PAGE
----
3. The problem of a pattern of education:

The contemporary educators tend to create a pattern of education. This means giving a fixed nature to a man, and stopping his process of becoming. It sounds like making shoes of one size for all people of different sizes. So, there must be something wrong in that pattern. For the truth of man, Lord Buddha declared:

- " All forms are selfless"...

- ("Sabbe dhammā anattā"... )

4.The problem of interrelationship among things:

If a man cannot realize the interrelationship among things, he cannot realize the truth of man and life. His ignorance will cause him and his life lots of troubles, as it does in the case of environmental pollution. In this case, education should help men understand the truth of every existing thing to protect environment as well as men. The Buddhist doctrine of Dependent Origination (Paticcasamuppāda)and the Five aggregates (Pancakkhandha) may be theories of this education for environment that will be discussed in the following pages.

5. Education for lasting peace for the world:

Peace is the absence of war. In schools, the science of history only mentions the events and apparent causes of peace and war, but not the motives coming from men’s mind. So, it cannot help human beings build up the lasting peace for the world.

According to Lord Buddha’s teachings, the root causes of all evil deeds, including wars, are greed (lobha), ill-will or hatred (dosa), and ignorance (moha). So, the best thing to be done to extinguish all wars is dealing with greed, ill-will, and ignorance by practising Dhamma as He taught:

-" Victory breeds hatred, for the conquered is unhappy. He who has given up both victory and defeat, he, the contended, is happy"(13) (Dhp. 201)

(" Jayam veram pasavati dukkham seti parājito Upasanto sukham seti hitvā jayaparājayam"; (14)

-" We live happily indeed, not hating those who hate us ! Among men who hate us,we dwell free from hatred !" (15) (Dhp. 197)

(" Susukham vata jiėvāma verinesu averino Verinesu manussesu viharāma averino") (16)

-" We live happily indeed, free from greed among the greedy ! Among men who are greedy let us dwell free from greed !" (17) (Dhp. 199)

(" Susukham vata jiėvāma ussukesu anussukā Ussukesu manussesu viharāma anussukā") (18)

6. A system of educational philosophy:

Educational philosophy is used to serve educational purposes in opening a good course of education for men’s happiness. It is based on three spheres: epistemology, axiology and ontology. The current system of educational philosophy, as well as philosophy in common sense, is created by self-thought which is untrue, therefore it meets with crisis.

The truth of Dependent Origination (Paticcasamuppāda) Lord Buddha realized will show the way to come out of the crisis which is the operation of non-self thought, or the operation of wisdom (panna or vijja) leading to the cessation of ignorance. This operation will be discussed in next chapter (I.2.)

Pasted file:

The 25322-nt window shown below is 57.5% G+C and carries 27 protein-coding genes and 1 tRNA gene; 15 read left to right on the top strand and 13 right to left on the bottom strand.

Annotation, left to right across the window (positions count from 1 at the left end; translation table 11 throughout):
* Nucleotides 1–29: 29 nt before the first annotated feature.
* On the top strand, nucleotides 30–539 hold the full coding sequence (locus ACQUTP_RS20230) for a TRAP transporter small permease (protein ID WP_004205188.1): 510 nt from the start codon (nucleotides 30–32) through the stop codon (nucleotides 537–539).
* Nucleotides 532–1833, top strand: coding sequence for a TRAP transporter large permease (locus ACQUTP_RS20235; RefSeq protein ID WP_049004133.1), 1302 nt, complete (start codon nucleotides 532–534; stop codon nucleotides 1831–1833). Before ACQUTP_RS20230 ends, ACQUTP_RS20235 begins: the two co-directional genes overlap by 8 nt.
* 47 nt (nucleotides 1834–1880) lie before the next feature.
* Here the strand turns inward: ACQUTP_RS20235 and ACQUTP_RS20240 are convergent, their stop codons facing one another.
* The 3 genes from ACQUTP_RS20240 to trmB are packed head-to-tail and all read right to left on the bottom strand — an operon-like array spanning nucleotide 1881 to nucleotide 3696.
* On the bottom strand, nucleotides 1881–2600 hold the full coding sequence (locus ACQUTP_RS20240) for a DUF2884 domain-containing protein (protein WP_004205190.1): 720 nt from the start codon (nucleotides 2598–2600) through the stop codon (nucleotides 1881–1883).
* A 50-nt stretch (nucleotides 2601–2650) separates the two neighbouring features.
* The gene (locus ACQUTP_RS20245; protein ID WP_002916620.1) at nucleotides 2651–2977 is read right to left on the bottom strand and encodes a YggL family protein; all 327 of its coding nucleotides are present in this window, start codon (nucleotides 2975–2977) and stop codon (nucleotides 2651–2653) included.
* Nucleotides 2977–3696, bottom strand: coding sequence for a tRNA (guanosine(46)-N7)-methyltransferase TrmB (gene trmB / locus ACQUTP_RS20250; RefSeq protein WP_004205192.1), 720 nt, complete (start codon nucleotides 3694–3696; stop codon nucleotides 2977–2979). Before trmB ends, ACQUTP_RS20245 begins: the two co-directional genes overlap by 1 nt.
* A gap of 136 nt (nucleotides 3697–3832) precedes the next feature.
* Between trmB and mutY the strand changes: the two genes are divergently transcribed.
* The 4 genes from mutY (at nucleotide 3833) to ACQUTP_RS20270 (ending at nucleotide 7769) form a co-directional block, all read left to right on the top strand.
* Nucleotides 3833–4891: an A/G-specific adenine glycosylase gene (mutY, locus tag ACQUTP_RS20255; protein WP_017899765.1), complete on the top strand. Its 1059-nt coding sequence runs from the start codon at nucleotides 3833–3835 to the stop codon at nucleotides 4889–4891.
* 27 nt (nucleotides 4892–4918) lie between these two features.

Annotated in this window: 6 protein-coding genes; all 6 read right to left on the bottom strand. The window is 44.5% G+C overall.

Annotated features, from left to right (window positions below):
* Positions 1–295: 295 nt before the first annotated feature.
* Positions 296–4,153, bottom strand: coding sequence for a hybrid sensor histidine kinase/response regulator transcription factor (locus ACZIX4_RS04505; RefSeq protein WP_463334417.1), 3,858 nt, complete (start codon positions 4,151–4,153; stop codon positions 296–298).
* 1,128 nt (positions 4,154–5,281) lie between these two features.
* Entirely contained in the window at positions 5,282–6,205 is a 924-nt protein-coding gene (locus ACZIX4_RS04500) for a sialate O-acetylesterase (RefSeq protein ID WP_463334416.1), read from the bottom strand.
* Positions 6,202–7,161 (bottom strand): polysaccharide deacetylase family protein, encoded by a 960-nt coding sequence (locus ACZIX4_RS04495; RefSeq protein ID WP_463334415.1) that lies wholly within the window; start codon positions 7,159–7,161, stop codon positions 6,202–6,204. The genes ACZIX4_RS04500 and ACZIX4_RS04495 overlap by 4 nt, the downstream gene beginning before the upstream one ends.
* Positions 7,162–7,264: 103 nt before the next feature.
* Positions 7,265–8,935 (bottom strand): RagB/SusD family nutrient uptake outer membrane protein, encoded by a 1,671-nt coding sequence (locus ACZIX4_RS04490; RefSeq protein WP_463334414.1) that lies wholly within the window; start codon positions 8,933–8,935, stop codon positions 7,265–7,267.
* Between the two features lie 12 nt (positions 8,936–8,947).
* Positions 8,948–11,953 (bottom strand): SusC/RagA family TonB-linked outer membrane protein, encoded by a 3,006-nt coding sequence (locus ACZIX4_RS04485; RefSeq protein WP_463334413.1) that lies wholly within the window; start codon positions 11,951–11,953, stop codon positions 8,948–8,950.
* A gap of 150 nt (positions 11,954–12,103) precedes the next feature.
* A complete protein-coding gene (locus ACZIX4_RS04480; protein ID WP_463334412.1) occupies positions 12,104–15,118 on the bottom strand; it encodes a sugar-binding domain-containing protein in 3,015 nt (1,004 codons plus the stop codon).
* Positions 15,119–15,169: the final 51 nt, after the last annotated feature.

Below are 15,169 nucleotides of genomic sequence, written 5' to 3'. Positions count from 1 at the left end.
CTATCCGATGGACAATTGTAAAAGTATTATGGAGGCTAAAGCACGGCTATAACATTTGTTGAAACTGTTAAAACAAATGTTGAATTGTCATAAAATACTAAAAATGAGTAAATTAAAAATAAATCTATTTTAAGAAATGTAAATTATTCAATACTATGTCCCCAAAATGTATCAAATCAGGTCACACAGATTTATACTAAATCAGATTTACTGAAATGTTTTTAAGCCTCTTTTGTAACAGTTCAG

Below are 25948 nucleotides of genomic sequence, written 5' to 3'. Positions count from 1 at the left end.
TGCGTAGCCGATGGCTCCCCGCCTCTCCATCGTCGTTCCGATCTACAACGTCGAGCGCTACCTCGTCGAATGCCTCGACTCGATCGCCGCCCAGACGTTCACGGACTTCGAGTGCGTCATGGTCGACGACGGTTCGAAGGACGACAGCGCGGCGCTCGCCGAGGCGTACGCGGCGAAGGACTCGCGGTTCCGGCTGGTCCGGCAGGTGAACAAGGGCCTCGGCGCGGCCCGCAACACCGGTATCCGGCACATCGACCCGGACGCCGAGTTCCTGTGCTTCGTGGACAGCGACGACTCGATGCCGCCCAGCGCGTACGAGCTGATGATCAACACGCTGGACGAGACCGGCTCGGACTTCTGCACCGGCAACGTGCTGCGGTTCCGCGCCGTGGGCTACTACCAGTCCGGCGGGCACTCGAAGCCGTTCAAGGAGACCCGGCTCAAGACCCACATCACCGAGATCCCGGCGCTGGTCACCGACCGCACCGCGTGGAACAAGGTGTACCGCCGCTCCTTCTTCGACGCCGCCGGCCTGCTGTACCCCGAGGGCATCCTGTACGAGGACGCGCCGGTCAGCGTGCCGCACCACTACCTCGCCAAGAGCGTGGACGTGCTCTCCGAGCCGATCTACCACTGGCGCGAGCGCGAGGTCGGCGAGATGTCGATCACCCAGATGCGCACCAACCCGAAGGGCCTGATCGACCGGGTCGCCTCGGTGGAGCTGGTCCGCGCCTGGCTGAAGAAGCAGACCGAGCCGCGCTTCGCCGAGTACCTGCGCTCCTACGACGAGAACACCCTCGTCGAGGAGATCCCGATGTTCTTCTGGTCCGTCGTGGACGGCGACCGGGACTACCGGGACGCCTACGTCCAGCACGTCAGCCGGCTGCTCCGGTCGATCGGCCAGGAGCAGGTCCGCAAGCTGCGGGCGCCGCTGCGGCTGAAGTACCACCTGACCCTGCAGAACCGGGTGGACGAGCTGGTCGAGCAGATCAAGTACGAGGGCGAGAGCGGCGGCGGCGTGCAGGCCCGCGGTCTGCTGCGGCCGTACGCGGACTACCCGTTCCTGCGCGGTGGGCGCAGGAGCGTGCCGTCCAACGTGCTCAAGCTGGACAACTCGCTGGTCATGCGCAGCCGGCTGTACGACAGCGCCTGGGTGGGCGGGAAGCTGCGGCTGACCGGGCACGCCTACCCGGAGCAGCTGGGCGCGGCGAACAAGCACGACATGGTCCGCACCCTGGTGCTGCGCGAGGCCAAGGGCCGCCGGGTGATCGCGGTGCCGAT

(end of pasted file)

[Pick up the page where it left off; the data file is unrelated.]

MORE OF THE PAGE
7. Education to remove individual problems:

It may be said that all schools of thought from the old days are classified in three spheres:

a. The third person sphere: All thoughts claiming that there exists the first cause of this universe are called thoughts of the third person - the person people are talking about. Since the role of mastering life of human beings has been lost in this sphere, this thought sphere is called alienation.

b. The second person sphere: All thoughts claiming that truth exists in nature or the phenomena are called thoughts of the second person - the person people are talking to. This thought sphere is also called alienation because of the same reason as given above.

c. The first person sphere: All thoughts claiming that a human being is the master of his own life, or life is for human beings’ happiness, are called thoughts of the first person - the person is talking. This thought sphere is humanist. It includes Buddhism, Existentialism, Phenomenology and world organizations for human rights that help a man awaken and turn back to himself. But here a man is still facing the hot problems caused by the contradiction between orders coming from his thinking and his desiring. This appears like the contradiction between the "Id" and the "Superego" discovered by Sigmund Freud. In the author’s mind this contradiction may only be resolved by the doctrine of Paticcasamuppāda which suggests a way to come out of self-thought, desire and sufferings caused by them. This doctrine may also suggest many interesting thoughts on education that the author is going to mention next (in "I.2".).